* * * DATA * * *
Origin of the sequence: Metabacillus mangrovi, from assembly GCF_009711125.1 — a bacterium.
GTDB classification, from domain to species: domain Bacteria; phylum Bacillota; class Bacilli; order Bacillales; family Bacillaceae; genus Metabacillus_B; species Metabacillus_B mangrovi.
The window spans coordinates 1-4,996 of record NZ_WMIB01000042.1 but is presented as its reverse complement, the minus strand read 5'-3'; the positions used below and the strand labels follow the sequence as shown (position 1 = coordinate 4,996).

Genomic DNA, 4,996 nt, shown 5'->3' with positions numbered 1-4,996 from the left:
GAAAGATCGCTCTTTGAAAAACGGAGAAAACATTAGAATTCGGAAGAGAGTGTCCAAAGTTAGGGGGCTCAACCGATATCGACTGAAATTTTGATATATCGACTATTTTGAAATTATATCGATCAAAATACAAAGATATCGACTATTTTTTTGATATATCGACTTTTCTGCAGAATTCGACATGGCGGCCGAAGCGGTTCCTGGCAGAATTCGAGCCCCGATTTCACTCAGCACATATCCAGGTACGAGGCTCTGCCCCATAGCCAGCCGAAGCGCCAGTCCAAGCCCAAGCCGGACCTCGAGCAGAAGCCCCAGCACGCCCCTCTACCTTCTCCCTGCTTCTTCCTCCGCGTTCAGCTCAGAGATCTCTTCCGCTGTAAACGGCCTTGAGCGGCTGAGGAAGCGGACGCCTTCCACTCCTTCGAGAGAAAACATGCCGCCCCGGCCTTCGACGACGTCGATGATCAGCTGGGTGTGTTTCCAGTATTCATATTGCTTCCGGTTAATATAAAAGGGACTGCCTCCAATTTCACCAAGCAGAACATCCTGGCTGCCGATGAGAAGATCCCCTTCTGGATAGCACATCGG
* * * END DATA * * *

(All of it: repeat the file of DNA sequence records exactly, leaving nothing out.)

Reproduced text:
Origin of the sequence: Metabacillus mangrovi, from assembly GCF_009711125.1 — a bacterium.
GTDB classification, from domain to species: domain Bacteria; phylum Bacillota; class Bacilli; order Bacillales; family Bacillaceae; genus Metabacillus_B; species Metabacillus_B mangrovi.
The window spans coordinates 1-4,996 of record NZ_WMIB01000042.1 but is presented as its reverse complement, the minus strand read 5'-3'; the positions used below and the strand labels follow the sequence as shown (position 1 = coordinate 4,996).

Genomic DNA, 4,996 nt, shown 5'->3' with positions numbered 1-4,996 from the left:
GAAAGATCGCTCTTTGAAAAACGGAGAAAACATTAGAATTCGGAAGAGAGTGTCCAAAGTTAGGGGGCTCAACCGATATCGACTGAAATTTTGATATATCGACTATTTTGAAATTATATCGATCAAAATACAAAGATATCGACTATTTTTTTGATATATCGACTTTTCTGCAGAATTCGACATGGCGGCCGAAGCGGTTCCTGGCAGAATTCGAGCCCCGATTTCACTCAGCACATATCCAGGTACGAGGCTCTGCCCCATAGCCAGCCGAAGCGCCAGTCCAAGCCCAAGCCGGACCTCGAGCAGAAGCCCCAGCACGCCCCTCTACCTTCTCCCTGCTTCTTCCTCCGCGTTCAGCTCAGAGATCTCTTCCGCTGTAAACGGCCTTGAGCGGCTGAGGAAGCGGACGCCTTCCACTCCTTCGAGAGAAAACATGCCGCCCCGGCCTTCGACGACGTCGATGATCAGCTGGGTGTGTTTCCAGTATTCATATTGCTTCCGGTTAATATAAAAGGGACTGCCTCCAATTTCACCAAGCAGAACATCCTGGCTGCCGATGAGAAGATCCCCTTCTGGATAGCACATCGG